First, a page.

The Scribbler (2014): Mystery/Sci-fi/Thriller

In a building full of people with mental illnesses, a young woman with multiple personalities has yet to reveal her most dangerous one.

Neo-noir, suspenseful, entertaining, and criminally underrated! From the very opening sequence, cinematography, mise-en-scene, visual effects, sound design, and editing work perfectly together, setting up the scene for the perfect whodunit. How so? The Scribbler is based on Dan Schaffer’s graphic novel and director John Suits directs it as if you are reading the comic strips right off its pages. It is a faithful, dark, atmospheric adaptation inundated with humour, suspense, thrill, sensational appearances, and craziness aplenty! Katie Cassidy, Garret Dillahunt, Michelle Trachtenberg, Gina Gershon, and Sacha Grey go full berserk on screen, in a surrealistic tower of misfits who lack home, normalcy, sanity, and identity. And then Eliza Dushku and Michael Imperioli try to put the pieces together…

Admittedly, the first time I watched it I didn’t pay attention to plot holes, gimmicks, or didn’t even try to reason with the plot’s absurdities. The stylistic choices take over and the ethereal presences overshadow the details (significant or not) that matter in other genres. Furthermore, the film’s surrealism “allows” certain questions to be raised and reason to be defied. Looking at it from an academic point of view, one can only detect faults and find arguments on something that, personally, I found uncalled for. My advice is to get comfy, have no expectations, and watch something different that will make you forget your problems for an hour and a half. The Scribbler is highly enjoyable, and, unfortunately, went largely unnoticed.

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Solidarity for Ukraine πŸ‡ΊπŸ‡¦ πŸ™

Stay safe!

Black Christmas (2006): Horror

On Christmas Eve, a group of sorority girls are getting murdered one by one by an escaped psychopath who used to live in their house as a kid.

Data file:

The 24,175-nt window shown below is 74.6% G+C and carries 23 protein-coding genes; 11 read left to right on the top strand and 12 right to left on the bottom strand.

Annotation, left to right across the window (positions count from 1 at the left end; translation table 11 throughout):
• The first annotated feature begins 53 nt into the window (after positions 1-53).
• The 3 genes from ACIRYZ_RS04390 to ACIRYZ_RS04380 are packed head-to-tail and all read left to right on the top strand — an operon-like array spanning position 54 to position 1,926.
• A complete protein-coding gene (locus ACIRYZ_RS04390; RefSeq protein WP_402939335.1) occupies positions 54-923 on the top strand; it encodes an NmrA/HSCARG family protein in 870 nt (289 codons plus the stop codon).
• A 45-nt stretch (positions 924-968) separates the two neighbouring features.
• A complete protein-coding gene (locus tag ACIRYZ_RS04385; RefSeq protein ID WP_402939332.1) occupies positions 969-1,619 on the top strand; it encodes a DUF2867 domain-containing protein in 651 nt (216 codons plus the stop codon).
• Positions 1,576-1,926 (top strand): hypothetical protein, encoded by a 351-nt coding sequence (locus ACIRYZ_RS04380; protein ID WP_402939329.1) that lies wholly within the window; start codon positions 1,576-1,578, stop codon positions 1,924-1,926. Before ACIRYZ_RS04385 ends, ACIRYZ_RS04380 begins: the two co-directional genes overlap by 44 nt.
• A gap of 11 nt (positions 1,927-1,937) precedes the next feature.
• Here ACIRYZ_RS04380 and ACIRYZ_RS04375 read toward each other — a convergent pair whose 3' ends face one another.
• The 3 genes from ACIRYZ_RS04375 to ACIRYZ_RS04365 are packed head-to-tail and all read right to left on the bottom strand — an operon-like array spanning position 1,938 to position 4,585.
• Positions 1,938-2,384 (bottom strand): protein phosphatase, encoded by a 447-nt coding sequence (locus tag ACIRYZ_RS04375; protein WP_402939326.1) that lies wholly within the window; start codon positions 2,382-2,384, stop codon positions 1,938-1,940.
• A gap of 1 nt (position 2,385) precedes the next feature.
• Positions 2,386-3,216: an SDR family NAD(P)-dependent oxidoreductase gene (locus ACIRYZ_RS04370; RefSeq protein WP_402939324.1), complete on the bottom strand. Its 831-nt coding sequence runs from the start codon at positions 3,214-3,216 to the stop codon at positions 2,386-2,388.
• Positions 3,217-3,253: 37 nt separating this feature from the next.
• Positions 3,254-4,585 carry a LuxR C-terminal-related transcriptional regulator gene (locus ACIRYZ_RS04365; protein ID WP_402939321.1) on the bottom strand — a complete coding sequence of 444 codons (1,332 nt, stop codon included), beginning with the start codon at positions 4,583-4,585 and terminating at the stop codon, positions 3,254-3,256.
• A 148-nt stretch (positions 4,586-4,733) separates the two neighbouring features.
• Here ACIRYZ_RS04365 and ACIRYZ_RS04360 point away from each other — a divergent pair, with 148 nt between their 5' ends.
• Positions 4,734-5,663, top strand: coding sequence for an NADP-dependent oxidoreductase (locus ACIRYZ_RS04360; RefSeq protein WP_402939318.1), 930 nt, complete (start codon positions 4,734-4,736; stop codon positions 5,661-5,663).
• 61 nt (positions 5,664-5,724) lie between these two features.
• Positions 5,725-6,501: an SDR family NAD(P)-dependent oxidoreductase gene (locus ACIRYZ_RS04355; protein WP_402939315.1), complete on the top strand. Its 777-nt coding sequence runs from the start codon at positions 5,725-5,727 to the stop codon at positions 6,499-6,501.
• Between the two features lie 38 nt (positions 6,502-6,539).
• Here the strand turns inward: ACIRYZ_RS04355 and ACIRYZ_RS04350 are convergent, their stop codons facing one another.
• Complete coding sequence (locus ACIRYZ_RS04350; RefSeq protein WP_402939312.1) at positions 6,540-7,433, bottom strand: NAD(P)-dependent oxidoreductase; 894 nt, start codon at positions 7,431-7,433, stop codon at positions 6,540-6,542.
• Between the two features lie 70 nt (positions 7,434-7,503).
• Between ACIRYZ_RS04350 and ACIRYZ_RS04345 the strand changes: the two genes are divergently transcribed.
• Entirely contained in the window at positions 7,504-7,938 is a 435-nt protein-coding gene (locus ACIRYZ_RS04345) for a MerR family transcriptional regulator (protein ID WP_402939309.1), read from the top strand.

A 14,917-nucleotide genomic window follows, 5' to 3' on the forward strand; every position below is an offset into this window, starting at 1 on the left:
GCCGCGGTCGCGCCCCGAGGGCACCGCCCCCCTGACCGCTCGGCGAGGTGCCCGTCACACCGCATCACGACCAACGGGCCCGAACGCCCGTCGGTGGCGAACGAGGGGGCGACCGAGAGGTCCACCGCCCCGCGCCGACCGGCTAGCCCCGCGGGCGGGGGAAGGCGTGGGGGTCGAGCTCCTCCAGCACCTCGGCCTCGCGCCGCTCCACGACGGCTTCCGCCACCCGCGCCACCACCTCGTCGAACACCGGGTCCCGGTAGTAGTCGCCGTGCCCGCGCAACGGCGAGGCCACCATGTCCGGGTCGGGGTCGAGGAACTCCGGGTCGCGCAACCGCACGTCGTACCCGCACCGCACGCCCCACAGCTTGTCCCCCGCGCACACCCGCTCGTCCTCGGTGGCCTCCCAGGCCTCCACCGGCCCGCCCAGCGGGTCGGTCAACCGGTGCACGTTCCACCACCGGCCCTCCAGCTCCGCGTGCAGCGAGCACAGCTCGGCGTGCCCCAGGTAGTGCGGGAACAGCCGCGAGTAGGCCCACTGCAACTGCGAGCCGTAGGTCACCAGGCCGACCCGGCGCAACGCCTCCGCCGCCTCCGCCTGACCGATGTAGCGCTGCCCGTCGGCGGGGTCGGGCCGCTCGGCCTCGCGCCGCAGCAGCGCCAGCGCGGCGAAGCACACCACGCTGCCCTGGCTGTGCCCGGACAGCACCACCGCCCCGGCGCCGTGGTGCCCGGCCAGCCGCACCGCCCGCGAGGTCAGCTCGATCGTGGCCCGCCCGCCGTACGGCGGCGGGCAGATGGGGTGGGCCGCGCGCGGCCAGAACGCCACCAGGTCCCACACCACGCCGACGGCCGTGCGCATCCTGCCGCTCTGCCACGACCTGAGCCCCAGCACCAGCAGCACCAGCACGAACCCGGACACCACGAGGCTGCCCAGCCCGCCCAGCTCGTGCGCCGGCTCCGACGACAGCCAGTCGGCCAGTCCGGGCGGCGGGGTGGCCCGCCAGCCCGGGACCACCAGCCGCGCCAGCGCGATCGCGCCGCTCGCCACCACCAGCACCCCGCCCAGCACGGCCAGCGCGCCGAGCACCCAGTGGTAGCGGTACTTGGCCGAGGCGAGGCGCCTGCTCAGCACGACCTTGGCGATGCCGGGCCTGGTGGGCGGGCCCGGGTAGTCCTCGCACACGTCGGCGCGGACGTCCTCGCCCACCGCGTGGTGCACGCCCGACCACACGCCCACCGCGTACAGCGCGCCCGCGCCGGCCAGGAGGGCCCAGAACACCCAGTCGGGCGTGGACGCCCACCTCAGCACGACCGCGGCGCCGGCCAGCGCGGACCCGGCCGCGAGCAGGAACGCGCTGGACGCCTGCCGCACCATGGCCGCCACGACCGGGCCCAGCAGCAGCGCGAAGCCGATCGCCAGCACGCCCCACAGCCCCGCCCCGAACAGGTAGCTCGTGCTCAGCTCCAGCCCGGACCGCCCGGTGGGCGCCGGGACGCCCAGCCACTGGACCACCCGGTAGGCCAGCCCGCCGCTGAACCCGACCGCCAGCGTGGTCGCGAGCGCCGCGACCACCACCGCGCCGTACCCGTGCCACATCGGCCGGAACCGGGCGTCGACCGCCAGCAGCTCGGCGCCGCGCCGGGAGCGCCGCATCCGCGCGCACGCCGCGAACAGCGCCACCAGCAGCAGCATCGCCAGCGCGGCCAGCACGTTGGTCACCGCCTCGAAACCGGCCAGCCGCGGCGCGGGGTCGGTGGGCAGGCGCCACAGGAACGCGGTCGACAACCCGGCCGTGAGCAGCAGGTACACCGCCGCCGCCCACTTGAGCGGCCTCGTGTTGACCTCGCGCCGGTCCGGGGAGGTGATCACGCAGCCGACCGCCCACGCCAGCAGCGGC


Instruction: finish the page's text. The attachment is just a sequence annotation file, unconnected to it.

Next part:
Blood, gore, incest, cannibalism, and sexualised females all up for the Christmas spirit. What can I say… Black Christmas is the poster child of standard Hollywood horror films that leave nothing to the imagination. All information is dumbed down and fully explained and that speaks volumes regarding the audience it aims to address. Based on Roy Moore’s 1974 original script, writer/director Glen Morgan creates a film that does a colossal disservice to the original film, and unfortunately, drags everything and everyone down with him. IMDb classifies it just as horror, but the comedic elements cannot be hidden, but if they were not meant to be comedic… well, they are anyway.

I could name and number everything that is wrong with the film, but I won’t. It will be like kicking down a film that has already suffered atrocious reviews and Morgan himself paid a very heavy price making this film. The only actress who made a successful career after Black Christmas is Mary Elizabeth Winstead who, to this day, proves to be an absolute gem. Don’t take my word for it though, see Kate (2021): https://kaygazpro.com/2021/11/01/kate-2021-action-adventure-crime/. Personally, I find Yan-Kay Crystal Lowe a gem that needs a lot more spotlight.

Reportedly, Morgan disowned his own film and blamed the Weinstein brothers for it. If anything, that’s the only reason I’m glad it didn’t do well. Out of the four Christmas horrors I reviewed this festive period, this one comes by far fourth, with:

I hope you enjoy this festive period! Stay safe!